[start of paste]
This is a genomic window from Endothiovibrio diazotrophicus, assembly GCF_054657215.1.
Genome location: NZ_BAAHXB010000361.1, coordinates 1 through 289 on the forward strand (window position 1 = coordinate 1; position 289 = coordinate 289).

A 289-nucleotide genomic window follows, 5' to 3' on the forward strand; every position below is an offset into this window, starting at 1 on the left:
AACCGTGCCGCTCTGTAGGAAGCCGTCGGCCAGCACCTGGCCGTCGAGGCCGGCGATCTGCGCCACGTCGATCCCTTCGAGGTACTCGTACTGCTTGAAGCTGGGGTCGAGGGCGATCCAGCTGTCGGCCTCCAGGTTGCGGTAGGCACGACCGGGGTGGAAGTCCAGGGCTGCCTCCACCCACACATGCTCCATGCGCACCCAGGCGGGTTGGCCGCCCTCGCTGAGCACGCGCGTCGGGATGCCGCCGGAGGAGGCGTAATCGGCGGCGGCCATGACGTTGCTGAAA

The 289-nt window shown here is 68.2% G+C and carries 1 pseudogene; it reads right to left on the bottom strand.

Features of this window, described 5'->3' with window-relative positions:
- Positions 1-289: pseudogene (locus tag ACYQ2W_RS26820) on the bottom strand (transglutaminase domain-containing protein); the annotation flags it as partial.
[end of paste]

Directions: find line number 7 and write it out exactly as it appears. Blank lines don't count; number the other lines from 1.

- Positions 1-289: pseudogene (locus tag ACYQ2W_RS26820) on the bottom strand (transglutaminase domain-containing protein); the annotation flags it as partial.